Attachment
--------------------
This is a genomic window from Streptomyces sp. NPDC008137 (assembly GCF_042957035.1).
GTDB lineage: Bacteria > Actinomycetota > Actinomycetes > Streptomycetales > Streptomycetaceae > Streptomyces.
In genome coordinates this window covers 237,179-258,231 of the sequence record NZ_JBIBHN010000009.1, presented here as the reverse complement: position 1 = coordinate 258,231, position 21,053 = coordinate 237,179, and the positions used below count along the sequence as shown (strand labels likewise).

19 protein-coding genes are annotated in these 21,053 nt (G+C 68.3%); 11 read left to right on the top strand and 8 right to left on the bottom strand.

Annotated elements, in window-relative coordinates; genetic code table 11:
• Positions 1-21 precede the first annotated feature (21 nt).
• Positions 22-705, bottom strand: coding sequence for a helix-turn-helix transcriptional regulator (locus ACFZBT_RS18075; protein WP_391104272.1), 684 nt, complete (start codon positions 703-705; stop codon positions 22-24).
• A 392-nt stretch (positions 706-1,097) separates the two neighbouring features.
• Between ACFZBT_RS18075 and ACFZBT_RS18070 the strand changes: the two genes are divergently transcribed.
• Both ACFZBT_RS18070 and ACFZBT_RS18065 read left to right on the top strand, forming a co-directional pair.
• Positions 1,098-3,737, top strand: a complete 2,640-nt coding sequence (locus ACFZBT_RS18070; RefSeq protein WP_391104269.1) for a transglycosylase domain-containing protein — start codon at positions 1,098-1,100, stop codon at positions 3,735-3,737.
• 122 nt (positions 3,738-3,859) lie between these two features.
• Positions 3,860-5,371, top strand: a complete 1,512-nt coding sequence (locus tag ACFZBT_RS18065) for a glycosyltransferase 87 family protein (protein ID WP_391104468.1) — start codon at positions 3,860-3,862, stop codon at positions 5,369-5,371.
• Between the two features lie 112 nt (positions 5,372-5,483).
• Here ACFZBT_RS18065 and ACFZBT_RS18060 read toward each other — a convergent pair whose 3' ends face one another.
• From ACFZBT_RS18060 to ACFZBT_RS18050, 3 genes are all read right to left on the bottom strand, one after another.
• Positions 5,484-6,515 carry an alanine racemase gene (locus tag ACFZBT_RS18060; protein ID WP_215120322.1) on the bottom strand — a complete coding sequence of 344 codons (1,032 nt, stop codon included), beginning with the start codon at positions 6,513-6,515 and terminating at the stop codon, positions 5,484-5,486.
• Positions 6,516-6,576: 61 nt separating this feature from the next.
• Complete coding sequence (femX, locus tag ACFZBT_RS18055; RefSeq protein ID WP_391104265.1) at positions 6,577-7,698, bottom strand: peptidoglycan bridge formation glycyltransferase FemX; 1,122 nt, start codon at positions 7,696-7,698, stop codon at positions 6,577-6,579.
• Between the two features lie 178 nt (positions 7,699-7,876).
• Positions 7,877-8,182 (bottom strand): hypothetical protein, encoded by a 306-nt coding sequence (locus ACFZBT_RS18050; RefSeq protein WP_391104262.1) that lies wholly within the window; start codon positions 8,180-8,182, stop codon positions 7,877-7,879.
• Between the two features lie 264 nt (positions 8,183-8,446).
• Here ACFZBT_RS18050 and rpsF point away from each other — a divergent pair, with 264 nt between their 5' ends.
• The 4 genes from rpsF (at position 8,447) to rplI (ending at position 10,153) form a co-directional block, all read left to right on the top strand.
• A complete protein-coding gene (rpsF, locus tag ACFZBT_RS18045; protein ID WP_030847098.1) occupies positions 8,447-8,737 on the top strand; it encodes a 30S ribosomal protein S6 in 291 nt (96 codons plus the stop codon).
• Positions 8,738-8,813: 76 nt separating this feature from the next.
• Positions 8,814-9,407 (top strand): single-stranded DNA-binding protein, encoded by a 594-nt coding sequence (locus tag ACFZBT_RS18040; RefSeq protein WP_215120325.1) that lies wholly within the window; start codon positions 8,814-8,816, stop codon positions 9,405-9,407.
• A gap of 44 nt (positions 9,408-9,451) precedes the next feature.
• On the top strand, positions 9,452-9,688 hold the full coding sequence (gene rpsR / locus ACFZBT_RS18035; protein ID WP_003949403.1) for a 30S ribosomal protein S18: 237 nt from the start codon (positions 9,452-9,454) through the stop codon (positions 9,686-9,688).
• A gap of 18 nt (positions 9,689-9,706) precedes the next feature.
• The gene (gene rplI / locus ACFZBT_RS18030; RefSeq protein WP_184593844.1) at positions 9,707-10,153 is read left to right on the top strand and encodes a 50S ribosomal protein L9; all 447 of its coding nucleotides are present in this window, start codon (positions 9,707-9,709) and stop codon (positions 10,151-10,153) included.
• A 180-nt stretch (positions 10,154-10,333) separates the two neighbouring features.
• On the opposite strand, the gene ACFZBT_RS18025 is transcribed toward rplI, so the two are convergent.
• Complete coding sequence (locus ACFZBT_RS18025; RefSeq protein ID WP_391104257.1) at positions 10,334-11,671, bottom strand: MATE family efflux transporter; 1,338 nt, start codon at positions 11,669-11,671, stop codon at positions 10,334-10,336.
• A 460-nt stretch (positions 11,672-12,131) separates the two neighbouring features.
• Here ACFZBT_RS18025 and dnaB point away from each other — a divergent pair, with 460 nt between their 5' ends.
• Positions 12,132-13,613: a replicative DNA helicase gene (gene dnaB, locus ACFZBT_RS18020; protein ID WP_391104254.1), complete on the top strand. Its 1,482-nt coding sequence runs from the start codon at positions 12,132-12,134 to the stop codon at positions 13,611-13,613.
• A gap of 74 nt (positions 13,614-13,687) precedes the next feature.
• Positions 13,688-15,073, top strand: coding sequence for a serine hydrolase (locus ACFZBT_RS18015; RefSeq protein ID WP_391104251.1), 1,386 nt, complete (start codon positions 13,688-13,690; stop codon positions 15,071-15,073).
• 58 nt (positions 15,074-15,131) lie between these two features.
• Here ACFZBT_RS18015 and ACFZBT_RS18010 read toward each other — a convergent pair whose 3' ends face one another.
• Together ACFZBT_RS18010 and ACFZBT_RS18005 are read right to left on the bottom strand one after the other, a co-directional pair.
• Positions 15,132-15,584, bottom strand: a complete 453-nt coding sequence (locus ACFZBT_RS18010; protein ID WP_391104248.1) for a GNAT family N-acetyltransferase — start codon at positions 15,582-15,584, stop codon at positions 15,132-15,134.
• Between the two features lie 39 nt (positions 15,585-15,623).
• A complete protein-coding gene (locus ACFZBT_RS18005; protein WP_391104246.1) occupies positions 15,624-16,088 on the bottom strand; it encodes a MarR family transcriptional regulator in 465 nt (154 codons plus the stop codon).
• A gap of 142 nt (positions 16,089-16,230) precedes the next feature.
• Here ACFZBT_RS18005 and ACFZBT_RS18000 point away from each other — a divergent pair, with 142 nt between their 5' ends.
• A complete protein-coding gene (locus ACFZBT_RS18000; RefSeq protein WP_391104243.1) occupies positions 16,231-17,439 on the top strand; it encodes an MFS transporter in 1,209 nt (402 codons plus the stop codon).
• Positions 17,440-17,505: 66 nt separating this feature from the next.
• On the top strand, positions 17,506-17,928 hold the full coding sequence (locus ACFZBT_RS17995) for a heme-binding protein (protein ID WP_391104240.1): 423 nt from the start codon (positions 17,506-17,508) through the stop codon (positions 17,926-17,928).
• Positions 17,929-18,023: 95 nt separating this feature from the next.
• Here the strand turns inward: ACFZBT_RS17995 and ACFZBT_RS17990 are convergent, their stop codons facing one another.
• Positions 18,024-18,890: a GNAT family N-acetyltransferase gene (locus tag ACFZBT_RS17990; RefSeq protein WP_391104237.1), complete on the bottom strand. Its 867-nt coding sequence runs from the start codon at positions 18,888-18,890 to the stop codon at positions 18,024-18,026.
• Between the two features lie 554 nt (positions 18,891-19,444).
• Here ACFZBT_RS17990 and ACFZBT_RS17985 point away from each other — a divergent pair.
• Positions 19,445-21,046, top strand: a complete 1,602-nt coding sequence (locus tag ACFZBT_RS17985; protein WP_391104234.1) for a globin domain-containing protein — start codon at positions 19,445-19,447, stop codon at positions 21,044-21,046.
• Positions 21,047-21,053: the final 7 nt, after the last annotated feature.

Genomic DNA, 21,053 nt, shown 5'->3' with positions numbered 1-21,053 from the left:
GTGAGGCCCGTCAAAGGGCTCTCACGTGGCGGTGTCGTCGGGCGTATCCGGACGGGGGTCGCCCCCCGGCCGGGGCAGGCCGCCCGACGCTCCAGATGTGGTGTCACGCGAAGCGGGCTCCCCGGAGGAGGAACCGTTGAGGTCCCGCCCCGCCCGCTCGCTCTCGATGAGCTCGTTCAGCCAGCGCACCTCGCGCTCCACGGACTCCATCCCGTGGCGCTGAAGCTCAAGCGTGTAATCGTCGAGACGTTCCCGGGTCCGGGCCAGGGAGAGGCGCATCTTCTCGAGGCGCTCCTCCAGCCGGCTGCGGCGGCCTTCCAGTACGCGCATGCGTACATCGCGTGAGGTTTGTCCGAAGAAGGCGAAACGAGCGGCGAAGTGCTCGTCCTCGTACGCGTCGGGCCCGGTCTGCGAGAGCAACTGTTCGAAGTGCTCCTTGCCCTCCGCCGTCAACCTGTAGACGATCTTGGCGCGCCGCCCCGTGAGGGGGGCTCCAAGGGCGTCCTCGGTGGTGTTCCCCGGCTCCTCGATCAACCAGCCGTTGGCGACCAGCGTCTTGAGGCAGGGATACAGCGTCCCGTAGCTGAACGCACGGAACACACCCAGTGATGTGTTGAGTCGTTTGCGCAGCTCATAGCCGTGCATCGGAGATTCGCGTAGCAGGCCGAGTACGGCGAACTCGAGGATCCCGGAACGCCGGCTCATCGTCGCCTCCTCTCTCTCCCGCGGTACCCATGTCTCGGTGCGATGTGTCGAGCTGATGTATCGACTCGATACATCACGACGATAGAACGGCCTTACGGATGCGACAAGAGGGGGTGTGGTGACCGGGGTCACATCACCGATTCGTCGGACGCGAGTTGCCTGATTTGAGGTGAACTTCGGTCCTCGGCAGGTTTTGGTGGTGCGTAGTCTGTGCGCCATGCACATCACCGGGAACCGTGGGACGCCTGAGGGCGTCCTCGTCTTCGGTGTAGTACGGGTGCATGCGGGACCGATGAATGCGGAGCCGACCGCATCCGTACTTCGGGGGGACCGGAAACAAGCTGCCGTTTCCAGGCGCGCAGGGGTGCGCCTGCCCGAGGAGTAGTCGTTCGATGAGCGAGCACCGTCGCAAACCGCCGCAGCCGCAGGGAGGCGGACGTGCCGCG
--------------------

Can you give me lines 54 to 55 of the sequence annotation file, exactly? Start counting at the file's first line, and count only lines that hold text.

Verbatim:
• Between the two features lie 554 nt (positions 18,891-19,444).
• Here ACFZBT_RS17990 and ACFZBT_RS17985 point away from each other — a divergent pair.